Boeing takes to the sky with Chinook’s first 3D printed flight-critical part

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Aerospace manufacturer Boeing has made strides in the defense sector by flight-testing a 3D printed flight-critical component on a Chinook helicopter for the very first time.

Conducted as part of a T408 engine demonstration, the flight test saw the Chinook take flight with an aluminum gearbox housing 3D printed by Boeing, the OEM behind the aircraft. This is reportedly the first instance of a rotorcraft taking flight with such a component on board, paving the way for additional 3D printed advancements for the Chinook.

Todd Harder, Lead Drive Systems Engineer at Boeing, states, “To our knowledge, it’s the first usage of additive manufacturing on a flight-critical component like this. We built on a lot of the stuff that Boeing has done over the past few years and made it to the point where we had a repeatable process that met all of the quality requirements of a flight-worthy component. It just opens up a world of possibilities for what we can do as far as flexibility goes.”

The Boeing CH-47 Chinook. Photo via UK Ministry of Defence.
The Boeing CH-47 Chinook. Photo via UK Ministry of Defence.

The CH-47 Chinook

With a first flight dating all the way back to the early 60s, the Boeing CH-47 Chinook is a twin-engined, tandem-rotor, heavy-lift helicopter. To this day, the rotorcraft is one of the heaviest lifting Western helicopters and is used in air assault missions, troop and ammunition dropoffs, and food and water transport. The unit cost of the Chinook comes in at an eye-watering $35 million, and its top speed is 302km/h.

As a manufacturer, Boeing prides itself on its continual investments in its products. The new T408 engine demo, in particular, was intended to showcase how the Chinook could leverage a new set of engines with 50% more horsepower than the current setup. Key to the success of the flight test was the 3D printed aluminum gearbox housing, which was shown to be able to withstand the high stresses of rotorcraft flight.

Harder adds, “The Chinook is still an innovative platform. We’re looking at new manufacturing technologies and other areas to get us to the next 50 years of flight and show that we’re moving forward in that direction. There’s a lot of capability within the Chinook platform that’s going to be valuable to our customers in the future.”

The 3D printed aluminum gearbox housing. Photo via Boeing.
The 3D printed aluminum gearbox housing. Photo via Boeing.

Lead time, cost, and part performance

So why opt for 3D printing in the first place? Heavy industries like the defense sector are notorious for their long lead times, which can make spare part sourcing a paint point for the military, especially if the parts in question are now obsolete. By bringing end-use production in-house with 3D printing technology, Boeing was able to eliminate the long delivery times associated with traditional manufacturing, all while ensuring the cost of the gearbox housing were kept to a minimum.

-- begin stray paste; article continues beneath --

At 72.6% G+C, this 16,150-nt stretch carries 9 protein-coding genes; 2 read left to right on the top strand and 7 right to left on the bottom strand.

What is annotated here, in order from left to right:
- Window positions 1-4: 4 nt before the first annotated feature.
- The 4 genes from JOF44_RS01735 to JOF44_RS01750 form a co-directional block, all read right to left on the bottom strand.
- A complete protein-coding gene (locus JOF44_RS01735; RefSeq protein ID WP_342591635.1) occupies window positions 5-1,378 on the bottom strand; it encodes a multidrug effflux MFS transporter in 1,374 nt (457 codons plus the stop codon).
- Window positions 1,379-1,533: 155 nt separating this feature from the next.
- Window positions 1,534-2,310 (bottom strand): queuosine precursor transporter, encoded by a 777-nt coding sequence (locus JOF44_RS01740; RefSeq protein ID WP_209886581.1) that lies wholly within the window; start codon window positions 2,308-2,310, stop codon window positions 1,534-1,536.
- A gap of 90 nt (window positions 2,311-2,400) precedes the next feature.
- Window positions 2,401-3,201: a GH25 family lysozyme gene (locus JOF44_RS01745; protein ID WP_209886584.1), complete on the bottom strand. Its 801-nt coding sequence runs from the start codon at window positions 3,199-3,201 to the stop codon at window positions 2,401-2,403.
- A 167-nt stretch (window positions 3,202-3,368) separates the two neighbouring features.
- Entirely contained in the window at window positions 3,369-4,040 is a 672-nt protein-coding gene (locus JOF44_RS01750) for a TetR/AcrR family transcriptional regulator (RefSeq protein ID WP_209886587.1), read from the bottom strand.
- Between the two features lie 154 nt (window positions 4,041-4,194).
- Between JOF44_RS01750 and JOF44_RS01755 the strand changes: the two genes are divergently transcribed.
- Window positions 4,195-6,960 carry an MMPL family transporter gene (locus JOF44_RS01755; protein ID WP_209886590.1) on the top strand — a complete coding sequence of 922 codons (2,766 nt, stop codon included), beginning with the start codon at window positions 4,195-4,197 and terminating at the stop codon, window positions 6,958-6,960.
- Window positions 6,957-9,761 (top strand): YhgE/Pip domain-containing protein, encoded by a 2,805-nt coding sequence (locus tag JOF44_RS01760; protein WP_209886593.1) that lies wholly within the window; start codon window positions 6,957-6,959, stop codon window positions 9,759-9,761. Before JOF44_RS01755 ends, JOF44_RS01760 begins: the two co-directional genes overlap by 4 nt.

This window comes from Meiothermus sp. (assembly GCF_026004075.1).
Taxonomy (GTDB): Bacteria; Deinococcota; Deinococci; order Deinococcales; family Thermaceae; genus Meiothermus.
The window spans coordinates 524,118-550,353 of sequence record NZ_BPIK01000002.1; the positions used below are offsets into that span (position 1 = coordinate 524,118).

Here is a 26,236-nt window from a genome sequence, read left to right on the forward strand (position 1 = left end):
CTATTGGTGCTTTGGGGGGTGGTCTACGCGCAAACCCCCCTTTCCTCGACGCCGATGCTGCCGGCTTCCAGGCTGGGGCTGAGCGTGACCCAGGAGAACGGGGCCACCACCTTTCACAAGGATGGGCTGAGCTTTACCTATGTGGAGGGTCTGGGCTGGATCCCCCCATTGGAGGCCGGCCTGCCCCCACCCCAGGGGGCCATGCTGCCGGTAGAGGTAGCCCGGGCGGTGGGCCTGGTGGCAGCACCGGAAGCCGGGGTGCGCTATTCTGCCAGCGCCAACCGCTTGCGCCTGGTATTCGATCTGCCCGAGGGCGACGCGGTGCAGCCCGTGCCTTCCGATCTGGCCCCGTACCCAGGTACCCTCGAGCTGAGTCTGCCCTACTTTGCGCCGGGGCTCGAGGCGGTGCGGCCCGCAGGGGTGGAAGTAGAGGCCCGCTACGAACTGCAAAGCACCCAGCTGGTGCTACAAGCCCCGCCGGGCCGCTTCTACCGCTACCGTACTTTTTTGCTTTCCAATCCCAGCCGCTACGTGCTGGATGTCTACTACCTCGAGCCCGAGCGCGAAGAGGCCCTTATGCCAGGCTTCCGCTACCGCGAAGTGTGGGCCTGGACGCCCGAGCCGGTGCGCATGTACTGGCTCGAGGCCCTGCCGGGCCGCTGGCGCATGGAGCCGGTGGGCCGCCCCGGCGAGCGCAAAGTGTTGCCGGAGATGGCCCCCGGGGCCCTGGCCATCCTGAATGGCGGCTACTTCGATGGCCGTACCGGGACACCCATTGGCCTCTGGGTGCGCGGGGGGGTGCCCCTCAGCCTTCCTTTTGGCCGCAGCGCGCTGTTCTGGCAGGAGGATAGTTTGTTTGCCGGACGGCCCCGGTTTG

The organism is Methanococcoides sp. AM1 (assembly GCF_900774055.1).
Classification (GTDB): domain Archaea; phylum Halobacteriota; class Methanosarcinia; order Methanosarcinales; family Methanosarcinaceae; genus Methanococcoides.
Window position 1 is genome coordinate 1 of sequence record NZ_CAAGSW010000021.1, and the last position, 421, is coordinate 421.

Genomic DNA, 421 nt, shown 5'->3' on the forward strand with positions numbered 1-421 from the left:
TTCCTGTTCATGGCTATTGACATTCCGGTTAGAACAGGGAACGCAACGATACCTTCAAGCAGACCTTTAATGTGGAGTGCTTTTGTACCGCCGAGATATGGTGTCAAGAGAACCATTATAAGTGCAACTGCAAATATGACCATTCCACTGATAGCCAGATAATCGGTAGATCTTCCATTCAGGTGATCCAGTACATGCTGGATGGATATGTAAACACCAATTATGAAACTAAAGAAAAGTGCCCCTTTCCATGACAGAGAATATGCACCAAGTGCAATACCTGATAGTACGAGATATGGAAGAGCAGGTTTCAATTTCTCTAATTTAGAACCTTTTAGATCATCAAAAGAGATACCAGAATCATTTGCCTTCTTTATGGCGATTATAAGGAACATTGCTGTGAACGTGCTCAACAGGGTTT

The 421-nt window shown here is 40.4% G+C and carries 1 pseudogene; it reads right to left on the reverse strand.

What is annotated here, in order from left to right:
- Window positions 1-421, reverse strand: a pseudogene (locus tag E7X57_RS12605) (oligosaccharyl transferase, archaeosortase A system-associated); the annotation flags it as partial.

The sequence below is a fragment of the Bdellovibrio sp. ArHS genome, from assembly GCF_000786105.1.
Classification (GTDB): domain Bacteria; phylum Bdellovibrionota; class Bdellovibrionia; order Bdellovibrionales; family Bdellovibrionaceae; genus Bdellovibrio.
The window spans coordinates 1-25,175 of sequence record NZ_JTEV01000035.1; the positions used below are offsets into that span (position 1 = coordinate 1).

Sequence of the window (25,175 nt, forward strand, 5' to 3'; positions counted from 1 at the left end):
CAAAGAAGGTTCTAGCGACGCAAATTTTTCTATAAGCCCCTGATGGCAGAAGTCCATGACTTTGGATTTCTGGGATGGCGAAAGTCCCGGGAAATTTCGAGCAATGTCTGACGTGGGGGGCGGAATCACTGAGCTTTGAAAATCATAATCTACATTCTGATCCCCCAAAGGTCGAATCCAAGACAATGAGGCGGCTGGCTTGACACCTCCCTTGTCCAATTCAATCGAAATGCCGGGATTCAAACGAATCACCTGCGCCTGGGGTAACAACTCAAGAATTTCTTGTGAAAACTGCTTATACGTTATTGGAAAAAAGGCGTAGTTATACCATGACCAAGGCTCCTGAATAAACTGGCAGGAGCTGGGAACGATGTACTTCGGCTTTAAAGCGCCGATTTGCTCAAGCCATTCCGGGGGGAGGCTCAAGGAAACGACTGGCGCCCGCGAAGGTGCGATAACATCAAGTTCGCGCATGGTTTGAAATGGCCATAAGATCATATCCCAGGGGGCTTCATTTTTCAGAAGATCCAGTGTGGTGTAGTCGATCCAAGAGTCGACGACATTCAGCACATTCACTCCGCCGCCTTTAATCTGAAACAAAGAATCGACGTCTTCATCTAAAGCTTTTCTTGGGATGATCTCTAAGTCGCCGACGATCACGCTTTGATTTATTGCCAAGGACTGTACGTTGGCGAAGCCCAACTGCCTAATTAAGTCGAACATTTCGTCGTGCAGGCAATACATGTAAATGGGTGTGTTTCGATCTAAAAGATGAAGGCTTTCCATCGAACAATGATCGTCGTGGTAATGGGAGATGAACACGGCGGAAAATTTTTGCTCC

There’s also something to be said about the design freedom granted by additive manufacturing, as cutting unnecessary component weight is crucial for heavy lift vehicles like the Chinook. By optimizing the gearbox housing for additive manufacturing, Boeing’s engineers were able to produce a higher-performance part more fit for purpose.

“AM allows a level of creativity in design that is not possible with traditional methods, and is being used to optimize the design of better aerospace products,” explains Melissa Orme, VP of Boeing Additive Manufacturing. “We’re continuously looking to identify opportunities where we can employ additive manufacturing to improve product performance through streamlining the vehicle, reducing its weight, and providing more durability.”

Boeing's recent T408 engine demonstration. Photo via Boeing.
Boeing’s recent T408 engine demonstration. Photo via Boeing.

Over the past year alone, there have been several 3D printing milestones for flight components in the defense and wider aerospace sectors. Aerospace firm Honeywell Aerospace received a Federal Aviation Administration (FAA) certification for its first 3D printed flight-critical engine component. The part in question – a #4/5 bearing housing – is a key structural component of the ATF3-6 turbofan engine found in the Dassault Falcon 20G maritime patrol aircraft.

Elsewhere, students from Dade County Middle School in Trenton, Georgia recently used their school’s FDM 3D printer to produce flight-ready components for the International Space Station. The parts were printed on an industrial-grade Stratasys Fortus 450mc using high-performance ULTEM filament, a material characterized by its high strength, flame resistance, and excellent dielectric stability.

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Featured image shows the Boeing CH-47 Chinook. Photo via UK Ministry of Defence.